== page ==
Not in the shares before during this season, French Horticultural beans, also known as Cranberry beans and Borlotti beans for the Italian variety. The most common name is pinto, probably because Tex Mex and Mexican Cuisine is one of the most popular to prepare. These beans are shelled and then dried, but not dried as much as the beans you would purchase in bags in the supermarket. We have prepared them in soup, hummus, and we have sprouted these beans. I am including a recipe this year for slow cooker or crockpot beans. Once they are prepared they can be served as a side dish, added to your favorite recipe, or made into a dip, recipe included.
I love the recipes that all of you have included for squash on Facebook. Delicata apparently made quite a hit. This week we will have acorn in the shares, I will keep an eye on your ideas so I continue to be inspired. Heather Eckel posted
a Cranberry upside down cake. It is beautiful and could be the perfect dessert on your Hanukah or Christmas table. Until next week, from jenn@alstedefarms.com, enjoy the freshness.

 

Box Contents – Holiday Harvest Week 2, 2017

Holiday Harvest Week 2, 2017:  December 7, 2017

Thursday Classic Harvest Boxes

Ultimate Box Family Box Essential Box
Apple Cider
Fuji Apples
Gold Rush Apples
Basil
Carrots
Cabbage
Parsnips
Peppers
Potatoes
Tomatoes
Turnips
Buttercup Squash
Popcorn
Fuji Apples
Gold Rush Apples
Apple Cider
Basil
Carrots
Cabbage
Parsnips
Peppers
Potatoes
Tomatoes
Buttercup Squash
Popcorn
Fuji Apples
Gold Rush Apples
Apple Cider
Basil
Carrots
Cabbage
Parsnips
Potatoes
Tomatoes
Buttercup Squash
Popcorn
 

Thursday Jersey Fresh Necessities Boxes

Ultimate Box Family Box Essential Box
Fuji Apples
Gold Rush Apples
Apple Cider
Basil
Carrots
Potatoes
Tomatoes
Peppers
Buttercup Squash
Cabbage
Popcorn
Fuji Apples
Gold Rush Apples
Apple Cider
Basil
Carrots
Potatoes
Tomatoes
Peppers
Buttercup Squash
Popcorn
Fuji Apples
Gold Rush Apples
Apple Cider
Basil
Carrots
Potatoes
Tomatoes
Peppers
Buttercup Squash
Popcorn
 
Please note that from time to time you may receive different items in your box than what is on the list. This is due to the natural growing process and at times we may experience shortages of specific produce, and may have substituted the items for other produce.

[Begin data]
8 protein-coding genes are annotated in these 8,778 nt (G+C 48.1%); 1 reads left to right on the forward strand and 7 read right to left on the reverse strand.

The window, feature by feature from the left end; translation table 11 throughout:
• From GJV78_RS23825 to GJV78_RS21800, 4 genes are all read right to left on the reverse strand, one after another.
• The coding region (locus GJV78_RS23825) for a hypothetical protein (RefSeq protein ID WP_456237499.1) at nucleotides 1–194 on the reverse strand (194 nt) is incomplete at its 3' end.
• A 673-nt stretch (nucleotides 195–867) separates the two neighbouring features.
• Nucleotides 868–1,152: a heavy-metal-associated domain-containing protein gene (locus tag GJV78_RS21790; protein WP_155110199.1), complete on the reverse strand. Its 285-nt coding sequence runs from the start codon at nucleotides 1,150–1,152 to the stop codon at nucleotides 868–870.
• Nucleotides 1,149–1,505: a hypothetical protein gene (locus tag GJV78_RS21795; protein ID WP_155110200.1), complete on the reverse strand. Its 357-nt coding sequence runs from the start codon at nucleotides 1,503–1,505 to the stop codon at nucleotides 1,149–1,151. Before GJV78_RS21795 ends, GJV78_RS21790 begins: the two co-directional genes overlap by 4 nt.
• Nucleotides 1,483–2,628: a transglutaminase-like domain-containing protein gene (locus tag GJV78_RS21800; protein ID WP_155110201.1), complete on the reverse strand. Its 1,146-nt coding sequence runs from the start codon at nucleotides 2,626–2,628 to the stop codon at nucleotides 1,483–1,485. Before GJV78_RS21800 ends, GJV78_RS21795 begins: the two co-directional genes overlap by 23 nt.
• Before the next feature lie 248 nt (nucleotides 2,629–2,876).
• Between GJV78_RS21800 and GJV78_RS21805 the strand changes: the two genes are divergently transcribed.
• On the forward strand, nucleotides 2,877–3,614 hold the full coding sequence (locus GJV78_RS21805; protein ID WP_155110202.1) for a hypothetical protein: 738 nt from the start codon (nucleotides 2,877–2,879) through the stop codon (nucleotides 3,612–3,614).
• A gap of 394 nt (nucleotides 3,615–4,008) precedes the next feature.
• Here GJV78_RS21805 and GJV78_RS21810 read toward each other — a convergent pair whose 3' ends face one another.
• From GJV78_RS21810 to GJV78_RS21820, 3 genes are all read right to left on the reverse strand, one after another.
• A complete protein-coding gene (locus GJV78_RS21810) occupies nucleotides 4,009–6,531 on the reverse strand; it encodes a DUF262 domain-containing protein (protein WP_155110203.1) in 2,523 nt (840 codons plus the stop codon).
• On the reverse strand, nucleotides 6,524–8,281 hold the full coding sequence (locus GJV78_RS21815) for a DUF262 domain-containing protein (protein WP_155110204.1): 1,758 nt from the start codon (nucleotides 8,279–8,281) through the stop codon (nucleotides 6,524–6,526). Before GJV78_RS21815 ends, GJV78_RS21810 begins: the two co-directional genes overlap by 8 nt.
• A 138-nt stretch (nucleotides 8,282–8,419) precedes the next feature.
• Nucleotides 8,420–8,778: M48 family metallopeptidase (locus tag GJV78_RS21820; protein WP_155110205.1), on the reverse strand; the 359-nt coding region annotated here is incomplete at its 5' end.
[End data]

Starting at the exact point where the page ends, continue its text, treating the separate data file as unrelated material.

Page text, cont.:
Recipes

  • Pesto Double-Stuffed Potatoes
    From your share: 4 large Idaho Potatoes, baked 1/3 cup prepared pesto ( Prepared from basil in the share) From your kitchen: 1/2 cup part-skim ricotta cheese 1/4 tsp. salt 1/4 tsp. pepper non-stick cooking spray Preheat oven to 450°...
  • Kabocha Squash Gnocchi with Sage Butter
    From your share: 9 ounces of roasted kabocha squash, cut into chunks (you can use regular pumpkin) From your kitchen: 1 tablespoon of olive oil 2 large russet potatoes, boiled 2 egg yolks 1 cup of flour pinch of salt...
  • Braised Apples and Cabbage
    From your share: Cabbage 3-4 medium apples From your kitchen: Butter or coconut oil 1/2 cup Sugar – 3 1/3 tbsp. Vinegar – 2 tbsp. cloves- pinch allspice -pinch bay leaf -1 salt to taste Cut the cabbage into strips,...
  • Carrots and Parsnips Puree
    From the share: 2/3 lb. parsnips, peeled and coarsely chopped 1 pound carrots, peeled and coarsely chopped (slightly smaller than the parsnips) From your kitchen: 4 tablespoons ghee, avocado oil, olive oil, or fat of choice 2 stalks of green...

 

Helpful information about herbs you received can be found here: Your 2017 CSA Herb Garden

Helpful information on share contents can be found in the Produce Information Booklet

Culinary Expert Jenn“Food For Thought” by Jennifer Borealo

Over the weekend we changed our calendars to December, the most festive month of the year. When you pick up your share, take a few minutes, spend some time with us. We have everything you need for decorations, we have some stocking stuffers, and we probably have ingredients that will help to complete some of your recipes as well. If you stop in the greenhouse the aroma of pine will fill you with the spirit of the season!